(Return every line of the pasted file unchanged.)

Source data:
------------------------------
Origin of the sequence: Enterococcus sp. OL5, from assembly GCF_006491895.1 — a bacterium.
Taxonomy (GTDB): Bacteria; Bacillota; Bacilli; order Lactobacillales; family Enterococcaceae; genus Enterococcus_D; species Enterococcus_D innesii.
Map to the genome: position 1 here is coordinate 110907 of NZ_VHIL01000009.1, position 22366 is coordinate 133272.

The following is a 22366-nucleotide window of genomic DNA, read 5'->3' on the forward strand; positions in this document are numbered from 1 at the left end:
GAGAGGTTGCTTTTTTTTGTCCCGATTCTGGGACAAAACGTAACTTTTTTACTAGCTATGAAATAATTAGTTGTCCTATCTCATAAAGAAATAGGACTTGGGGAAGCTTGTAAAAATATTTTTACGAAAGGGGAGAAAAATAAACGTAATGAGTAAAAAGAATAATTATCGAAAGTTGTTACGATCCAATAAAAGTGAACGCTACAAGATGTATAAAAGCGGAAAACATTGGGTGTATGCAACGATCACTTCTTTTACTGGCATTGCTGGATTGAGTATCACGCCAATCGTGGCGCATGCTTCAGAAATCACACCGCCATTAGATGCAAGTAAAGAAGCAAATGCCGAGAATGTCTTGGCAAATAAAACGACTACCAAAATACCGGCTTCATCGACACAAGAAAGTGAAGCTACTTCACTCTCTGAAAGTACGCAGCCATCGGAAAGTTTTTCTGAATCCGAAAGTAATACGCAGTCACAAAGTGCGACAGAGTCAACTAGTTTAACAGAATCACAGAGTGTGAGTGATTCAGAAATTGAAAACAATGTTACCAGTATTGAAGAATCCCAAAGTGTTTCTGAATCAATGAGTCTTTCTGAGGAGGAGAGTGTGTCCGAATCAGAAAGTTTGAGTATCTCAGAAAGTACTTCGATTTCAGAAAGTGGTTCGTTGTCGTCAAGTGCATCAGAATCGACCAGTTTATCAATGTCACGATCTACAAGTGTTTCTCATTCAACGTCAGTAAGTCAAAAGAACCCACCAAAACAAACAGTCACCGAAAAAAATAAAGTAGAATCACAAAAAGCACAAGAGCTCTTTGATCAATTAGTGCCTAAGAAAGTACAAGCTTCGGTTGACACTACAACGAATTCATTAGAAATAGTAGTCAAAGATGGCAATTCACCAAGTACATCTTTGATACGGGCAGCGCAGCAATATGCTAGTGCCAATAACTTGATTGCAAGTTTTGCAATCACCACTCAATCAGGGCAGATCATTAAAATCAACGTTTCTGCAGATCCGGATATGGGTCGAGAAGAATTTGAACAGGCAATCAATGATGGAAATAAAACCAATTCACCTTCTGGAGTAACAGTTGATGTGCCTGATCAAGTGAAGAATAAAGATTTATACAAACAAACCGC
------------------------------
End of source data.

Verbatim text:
Origin of the sequence: Enterococcus sp. OL5, from assembly GCF_006491895.1 — a bacterium.
Taxonomy (GTDB): Bacteria; Bacillota; Bacilli; order Lactobacillales; family Enterococcaceae; genus Enterococcus_D; species Enterococcus_D innesii.
Map to the genome: position 1 here is coordinate 110907 of NZ_VHIL01000009.1, position 22366 is coordinate 133272.

The following is a 22366-nucleotide window of genomic DNA, read 5'->3' on the forward strand; positions in this document are numbered from 1 at the left end:
GAGAGGTTGCTTTTTTTTGTCCCGATTCTGGGACAAAACGTAACTTTTTTACTAGCTATGAAATAATTAGTTGTCCTATCTCATAAAGAAATAGGACTTGGGGAAGCTTGTAAAAATATTTTTACGAAAGGGGAGAAAAATAAACGTAATGAGTAAAAAGAATAATTATCGAAAGTTGTTACGATCCAATAAAAGTGAACGCTACAAGATGTATAAAAGCGGAAAACATTGGGTGTATGCAACGATCACTTCTTTTACTGGCATTGCTGGATTGAGTATCACGCCAATCGTGGCGCATGCTTCAGAAATCACACCGCCATTAGATGCAAGTAAAGAAGCAAATGCCGAGAATGTCTTGGCAAATAAAACGACTACCAAAATACCGGCTTCATCGACACAAGAAAGTGAAGCTACTTCACTCTCTGAAAGTACGCAGCCATCGGAAAGTTTTTCTGAATCCGAAAGTAATACGCAGTCACAAAGTGCGACAGAGTCAACTAGTTTAACAGAATCACAGAGTGTGAGTGATTCAGAAATTGAAAACAATGTTACCAGTATTGAAGAATCCCAAAGTGTTTCTGAATCAATGAGTCTTTCTGAGGAGGAGAGTGTGTCCGAATCAGAAAGTTTGAGTATCTCAGAAAGTACTTCGATTTCAGAAAGTGGTTCGTTGTCGTCAAGTGCATCAGAATCGACCAGTTTATCAATGTCACGATCTACAAGTGTTTCTCATTCAACGTCAGTAAGTCAAAAGAACCCACCAAAACAAACAGTCACCGAAAAAAATAAAGTAGAATCACAAAAAGCACAAGAGCTCTTTGATCAATTAGTGCCTAAGAAAGTACAAGCTTCGGTTGACACTACAACGAATTCATTAGAAATAGTAGTCAAAGATGGCAATTCACCAAGTACATCTTTGATACGGGCAGCGCAGCAATATGCTAGTGCCAATAACTTGATTGCAAGTTTTGCAATCACCACTCAATCAGGGCAGATCATTAAAATCAACGTTTCTGCAGATCCGGATATGGGTCGAGAAGAATTTGAACAGGCAATCAATGATGGAAATAAAACCAATTCACCTTCTGGAGTAACAGTTGATGTGCCTGATCAAGTGAAGAATAAAGATTTATACAAACAAACCGC